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Control and sensation of breathing during cycling exercise in hypoxia under naloxone: a randomised controlled crossover trial

DOI: 10.1186/2046-7648-2-1

Keywords: Altitude, Exercise, Human, Opioid, Hypoxia

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Abstract:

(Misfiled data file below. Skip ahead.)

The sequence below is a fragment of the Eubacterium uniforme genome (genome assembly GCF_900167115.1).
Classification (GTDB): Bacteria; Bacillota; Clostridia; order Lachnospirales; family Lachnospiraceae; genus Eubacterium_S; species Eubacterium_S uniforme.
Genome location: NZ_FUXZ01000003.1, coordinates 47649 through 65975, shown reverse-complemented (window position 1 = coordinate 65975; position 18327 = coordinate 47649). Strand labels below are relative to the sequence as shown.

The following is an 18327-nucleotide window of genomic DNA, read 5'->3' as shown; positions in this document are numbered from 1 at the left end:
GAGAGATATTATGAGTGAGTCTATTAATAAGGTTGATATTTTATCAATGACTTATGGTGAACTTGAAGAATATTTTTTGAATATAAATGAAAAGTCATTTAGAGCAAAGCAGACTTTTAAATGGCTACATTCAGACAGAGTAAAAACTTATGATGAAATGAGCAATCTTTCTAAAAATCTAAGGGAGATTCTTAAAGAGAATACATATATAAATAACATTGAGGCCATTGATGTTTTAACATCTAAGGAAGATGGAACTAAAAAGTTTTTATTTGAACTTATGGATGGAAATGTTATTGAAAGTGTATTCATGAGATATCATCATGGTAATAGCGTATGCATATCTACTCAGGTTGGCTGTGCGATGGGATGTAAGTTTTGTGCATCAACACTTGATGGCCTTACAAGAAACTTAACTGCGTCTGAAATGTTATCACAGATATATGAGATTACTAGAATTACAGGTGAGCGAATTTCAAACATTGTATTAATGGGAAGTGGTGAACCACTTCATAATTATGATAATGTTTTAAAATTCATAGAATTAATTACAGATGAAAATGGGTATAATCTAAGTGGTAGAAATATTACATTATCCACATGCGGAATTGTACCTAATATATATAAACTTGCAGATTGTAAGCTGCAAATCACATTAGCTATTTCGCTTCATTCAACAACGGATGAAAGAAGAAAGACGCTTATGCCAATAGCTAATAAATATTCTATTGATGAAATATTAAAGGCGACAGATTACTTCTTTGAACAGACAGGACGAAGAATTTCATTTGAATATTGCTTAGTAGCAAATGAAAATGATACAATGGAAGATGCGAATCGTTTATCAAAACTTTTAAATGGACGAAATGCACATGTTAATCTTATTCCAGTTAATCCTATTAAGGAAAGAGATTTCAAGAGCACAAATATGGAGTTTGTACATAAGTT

Ten healthy subjects (29 ± 2 years, 183 ± 6 cm, 75 ± 7 kg, mean ± SD) cycled in normoxia and hypoxia until voluntary exhaustion, receiving naloxone or placebo in a balanced double-blind crossover design.Hypoxia decreased peak power output by 37%–39% with placebo and naloxone (P < 0.001, no effect of naloxone). Switching to normoxia at exhaustion in hypoxia allowed continuing up to 97%–100% of power developed in normoxia with placebo and naloxone (P < 0.001, no effect of naloxone). Perceived exertion increased in hypoxia, dropped upon switching to normoxia and increased again towards exhaustion, no effect of naloxone. SpO2 (earlobe oximetry) was lower in hypoxia, dropping to 64%–68% with naloxone and placebo. The ventilatory response to exercise in normoxia and hypoxia was not changed by naloxone.It follows that in healthy subjects the ventilatory response and the perception of exertion in hypoxia as compared to normoxia do not involve the endogenous opioid system, and the latter does not play a role in limiting maximum exercise capacity in hypoxia.In both healthy subjects and patients, dyspnoea and leg fatigue are the main symptoms limiting exercise capacity [1-4]. Dyspnoea is accompanied by activation of cortico-limbic structures implicated in interoceptive awareness and nociceptive sensations, such as pain, and involves the opioid system [5]. In patients with dyspnoea, exogenous opioids can alleviate breathing-related discomfort and improve exercise performance [5-8], while injection of naloxone hydrochloride, a non-specific opioid antagonist that crosses the blood–brain barrier, can decrease performance [5]. Opioids can relieve dyspnoea by altering central processing of efferent and afferent sensory information [5]. Sgherza et al. [9] found that in normoxia, in healthy trained subjects, naloxone compared to placebo decreased incremental exercise performance and suggested that sensation of exertion is under influence of endogenous opioids and may be a limiting fac

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